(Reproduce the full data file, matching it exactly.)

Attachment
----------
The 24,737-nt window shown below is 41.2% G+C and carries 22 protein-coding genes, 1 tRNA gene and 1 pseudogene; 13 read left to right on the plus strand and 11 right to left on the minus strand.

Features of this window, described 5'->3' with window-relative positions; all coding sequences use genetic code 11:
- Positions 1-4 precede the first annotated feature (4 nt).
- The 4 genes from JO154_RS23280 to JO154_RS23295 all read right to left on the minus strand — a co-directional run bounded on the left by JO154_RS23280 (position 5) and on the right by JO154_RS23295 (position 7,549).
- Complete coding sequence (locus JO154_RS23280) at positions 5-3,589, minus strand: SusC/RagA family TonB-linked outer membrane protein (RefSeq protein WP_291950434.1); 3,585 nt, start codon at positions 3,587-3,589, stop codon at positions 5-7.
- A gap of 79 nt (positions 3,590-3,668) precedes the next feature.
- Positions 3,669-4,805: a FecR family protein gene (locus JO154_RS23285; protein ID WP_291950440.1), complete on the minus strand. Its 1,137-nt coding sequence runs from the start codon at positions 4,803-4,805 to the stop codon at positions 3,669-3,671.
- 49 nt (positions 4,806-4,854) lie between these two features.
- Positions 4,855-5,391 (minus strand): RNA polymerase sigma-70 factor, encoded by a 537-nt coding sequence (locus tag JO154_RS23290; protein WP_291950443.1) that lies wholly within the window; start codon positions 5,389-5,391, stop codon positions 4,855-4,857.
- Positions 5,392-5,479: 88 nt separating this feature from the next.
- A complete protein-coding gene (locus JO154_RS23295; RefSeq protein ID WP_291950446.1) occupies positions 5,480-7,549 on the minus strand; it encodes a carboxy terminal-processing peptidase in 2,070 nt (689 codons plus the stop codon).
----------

The 24,737-nt window shown below is 41.2% G+C and carries 22 protein-coding genes, 1 tRNA gene and 1 pseudogene; 13 read left to right on the plus strand and 11 right to left on the minus strand.

Features of this window, described 5'->3' with window-relative positions; all coding sequences use genetic code 11:
- Positions 1-4 precede the first annotated feature (4 nt).
- The 4 genes from JO154_RS23280 to JO154_RS23295 all read right to left on the minus strand — a co-directional run bounded on the left by JO154_RS23280 (position 5) and on the right by JO154_RS23295 (position 7,549).
- Complete coding sequence (locus JO154_RS23280) at positions 5-3,589, minus strand: SusC/RagA family TonB-linked outer membrane protein (RefSeq protein WP_291950434.1); 3,585 nt, start codon at positions 3,587-3,589, stop codon at positions 5-7.
- A gap of 79 nt (positions 3,590-3,668) precedes the next feature.
- Positions 3,669-4,805: a FecR family protein gene (locus JO154_RS23285; protein ID WP_291950440.1), complete on the minus strand. Its 1,137-nt coding sequence runs from the start codon at positions 4,803-4,805 to the stop codon at positions 3,669-3,671.
- 49 nt (positions 4,806-4,854) lie between these two features.
- Positions 4,855-5,391 (minus strand): RNA polymerase sigma-70 factor, encoded by a 537-nt coding sequence (locus tag JO154_RS23290; protein WP_291950443.1) that lies wholly within the window; start codon positions 5,389-5,391, stop codon positions 4,855-4,857.
- Positions 5,392-5,479: 88 nt separating this feature from the next.
- A complete protein-coding gene (locus JO154_RS23295; RefSeq protein ID WP_291950446.1) occupies positions 5,480-7,549 on the minus strand; it encodes a carboxy terminal-processing peptidase in 2,070 nt (689 codons plus the stop codon).